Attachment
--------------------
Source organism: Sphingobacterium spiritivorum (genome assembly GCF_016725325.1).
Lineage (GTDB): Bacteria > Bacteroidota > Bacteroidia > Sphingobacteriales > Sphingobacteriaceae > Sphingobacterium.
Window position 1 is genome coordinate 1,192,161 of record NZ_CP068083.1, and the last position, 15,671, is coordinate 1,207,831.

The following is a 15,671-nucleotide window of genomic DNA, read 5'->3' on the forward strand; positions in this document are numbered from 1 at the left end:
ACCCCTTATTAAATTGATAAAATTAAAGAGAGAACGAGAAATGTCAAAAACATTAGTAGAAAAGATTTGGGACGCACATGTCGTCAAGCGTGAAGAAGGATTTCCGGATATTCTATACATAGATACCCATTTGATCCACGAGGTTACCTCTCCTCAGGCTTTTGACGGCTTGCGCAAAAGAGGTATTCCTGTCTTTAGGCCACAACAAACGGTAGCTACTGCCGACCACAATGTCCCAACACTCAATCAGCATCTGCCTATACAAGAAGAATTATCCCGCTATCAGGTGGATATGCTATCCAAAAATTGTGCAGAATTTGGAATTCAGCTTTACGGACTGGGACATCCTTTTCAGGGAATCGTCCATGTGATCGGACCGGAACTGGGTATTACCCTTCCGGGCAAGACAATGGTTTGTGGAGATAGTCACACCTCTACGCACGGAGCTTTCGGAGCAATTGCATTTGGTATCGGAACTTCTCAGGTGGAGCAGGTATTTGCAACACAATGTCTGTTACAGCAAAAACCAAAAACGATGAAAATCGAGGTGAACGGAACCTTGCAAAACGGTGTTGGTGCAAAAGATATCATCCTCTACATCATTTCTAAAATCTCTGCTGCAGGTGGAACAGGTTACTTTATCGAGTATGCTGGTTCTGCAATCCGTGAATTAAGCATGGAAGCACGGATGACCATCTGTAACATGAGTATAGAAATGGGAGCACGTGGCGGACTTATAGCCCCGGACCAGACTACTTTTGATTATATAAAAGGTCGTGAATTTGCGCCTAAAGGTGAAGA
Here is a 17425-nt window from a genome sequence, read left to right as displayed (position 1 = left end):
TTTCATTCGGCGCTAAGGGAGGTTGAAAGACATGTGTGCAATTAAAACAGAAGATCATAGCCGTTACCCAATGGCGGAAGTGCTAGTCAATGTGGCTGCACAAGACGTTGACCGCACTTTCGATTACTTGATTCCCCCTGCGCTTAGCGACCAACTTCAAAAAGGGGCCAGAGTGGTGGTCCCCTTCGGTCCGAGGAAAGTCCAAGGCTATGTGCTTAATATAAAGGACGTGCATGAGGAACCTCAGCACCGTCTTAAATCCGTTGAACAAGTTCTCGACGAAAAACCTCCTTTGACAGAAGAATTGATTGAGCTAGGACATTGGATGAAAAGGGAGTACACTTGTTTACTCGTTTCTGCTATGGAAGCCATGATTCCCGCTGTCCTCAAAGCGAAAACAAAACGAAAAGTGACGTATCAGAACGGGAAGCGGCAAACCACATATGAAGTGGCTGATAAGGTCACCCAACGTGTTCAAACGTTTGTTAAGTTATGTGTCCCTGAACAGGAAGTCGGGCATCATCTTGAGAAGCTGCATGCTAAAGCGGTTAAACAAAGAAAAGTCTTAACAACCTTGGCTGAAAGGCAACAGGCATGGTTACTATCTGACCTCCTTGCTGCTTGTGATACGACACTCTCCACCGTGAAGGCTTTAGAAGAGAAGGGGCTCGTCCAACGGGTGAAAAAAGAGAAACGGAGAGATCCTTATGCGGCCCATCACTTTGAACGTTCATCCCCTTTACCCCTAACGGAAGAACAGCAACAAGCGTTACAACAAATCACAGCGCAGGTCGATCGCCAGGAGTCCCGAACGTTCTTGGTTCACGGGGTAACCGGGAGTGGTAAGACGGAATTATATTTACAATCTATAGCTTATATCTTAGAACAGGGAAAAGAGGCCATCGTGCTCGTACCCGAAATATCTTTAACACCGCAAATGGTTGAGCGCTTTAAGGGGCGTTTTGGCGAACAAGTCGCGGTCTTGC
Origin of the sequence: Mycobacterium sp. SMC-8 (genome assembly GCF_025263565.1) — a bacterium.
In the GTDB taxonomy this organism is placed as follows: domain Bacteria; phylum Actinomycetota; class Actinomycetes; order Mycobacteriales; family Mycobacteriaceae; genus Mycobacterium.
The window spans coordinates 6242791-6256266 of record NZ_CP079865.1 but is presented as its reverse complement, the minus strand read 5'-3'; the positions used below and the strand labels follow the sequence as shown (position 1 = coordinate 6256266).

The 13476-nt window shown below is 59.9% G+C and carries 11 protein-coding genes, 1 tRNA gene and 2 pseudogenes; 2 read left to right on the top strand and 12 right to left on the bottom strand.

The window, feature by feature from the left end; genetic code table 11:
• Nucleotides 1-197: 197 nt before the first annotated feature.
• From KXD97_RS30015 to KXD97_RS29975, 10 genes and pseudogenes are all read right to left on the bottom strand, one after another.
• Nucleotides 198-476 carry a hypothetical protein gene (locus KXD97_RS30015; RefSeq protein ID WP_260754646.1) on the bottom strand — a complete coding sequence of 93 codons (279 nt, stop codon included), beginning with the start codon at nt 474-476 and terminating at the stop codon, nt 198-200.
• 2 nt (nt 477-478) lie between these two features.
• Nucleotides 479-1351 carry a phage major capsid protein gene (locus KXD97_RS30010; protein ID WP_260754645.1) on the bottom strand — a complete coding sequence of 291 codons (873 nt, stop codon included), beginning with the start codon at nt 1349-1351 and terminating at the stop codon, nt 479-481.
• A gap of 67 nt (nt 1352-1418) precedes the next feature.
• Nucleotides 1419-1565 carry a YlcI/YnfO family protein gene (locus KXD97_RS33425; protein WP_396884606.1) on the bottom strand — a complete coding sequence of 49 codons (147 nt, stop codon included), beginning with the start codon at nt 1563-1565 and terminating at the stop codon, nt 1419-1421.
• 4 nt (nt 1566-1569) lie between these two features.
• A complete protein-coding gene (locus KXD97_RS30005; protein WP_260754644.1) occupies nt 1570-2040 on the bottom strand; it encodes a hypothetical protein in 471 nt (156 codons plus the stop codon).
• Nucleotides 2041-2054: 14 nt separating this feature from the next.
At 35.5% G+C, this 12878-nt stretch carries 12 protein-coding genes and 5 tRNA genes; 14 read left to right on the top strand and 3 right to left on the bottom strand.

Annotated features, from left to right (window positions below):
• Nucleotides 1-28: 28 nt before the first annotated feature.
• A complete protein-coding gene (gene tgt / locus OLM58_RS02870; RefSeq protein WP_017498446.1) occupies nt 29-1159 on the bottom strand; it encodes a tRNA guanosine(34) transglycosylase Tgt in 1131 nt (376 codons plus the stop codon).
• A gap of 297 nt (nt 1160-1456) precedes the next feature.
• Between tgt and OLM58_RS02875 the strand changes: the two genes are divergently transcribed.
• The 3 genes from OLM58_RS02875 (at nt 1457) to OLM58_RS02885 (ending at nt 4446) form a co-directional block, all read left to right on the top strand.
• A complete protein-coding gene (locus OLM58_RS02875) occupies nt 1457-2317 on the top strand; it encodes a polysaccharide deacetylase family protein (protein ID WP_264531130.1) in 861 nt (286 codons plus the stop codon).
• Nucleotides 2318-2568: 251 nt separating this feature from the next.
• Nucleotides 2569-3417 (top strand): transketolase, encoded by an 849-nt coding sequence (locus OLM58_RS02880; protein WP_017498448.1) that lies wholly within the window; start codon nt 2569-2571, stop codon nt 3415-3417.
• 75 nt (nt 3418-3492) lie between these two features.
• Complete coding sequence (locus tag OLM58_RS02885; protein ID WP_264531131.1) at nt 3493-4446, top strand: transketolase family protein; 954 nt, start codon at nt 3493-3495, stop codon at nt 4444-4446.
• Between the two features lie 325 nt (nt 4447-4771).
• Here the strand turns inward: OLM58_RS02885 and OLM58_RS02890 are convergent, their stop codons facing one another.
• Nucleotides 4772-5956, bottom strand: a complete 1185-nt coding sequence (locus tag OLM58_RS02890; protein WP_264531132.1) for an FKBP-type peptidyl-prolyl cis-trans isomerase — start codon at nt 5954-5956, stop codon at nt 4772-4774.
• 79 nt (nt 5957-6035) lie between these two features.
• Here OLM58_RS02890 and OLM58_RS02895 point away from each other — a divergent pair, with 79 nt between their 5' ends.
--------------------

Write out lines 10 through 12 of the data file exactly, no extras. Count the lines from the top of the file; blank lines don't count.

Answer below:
The window spans coordinates 6242791-6256266 of record NZ_CP079865.1 but is presented as its reverse complement, the minus strand read 5'-3'; the positions used below and the strand labels follow the sequence as shown (position 1 = coordinate 6256266).

The 13476-nt window shown below is 59.9% G+C and carries 11 protein-coding genes, 1 tRNA gene and 2 pseudogenes; 2 read left to right on the top strand and 12 right to left on the bottom strand.

The window, feature by feature from the left end; genetic code table 11: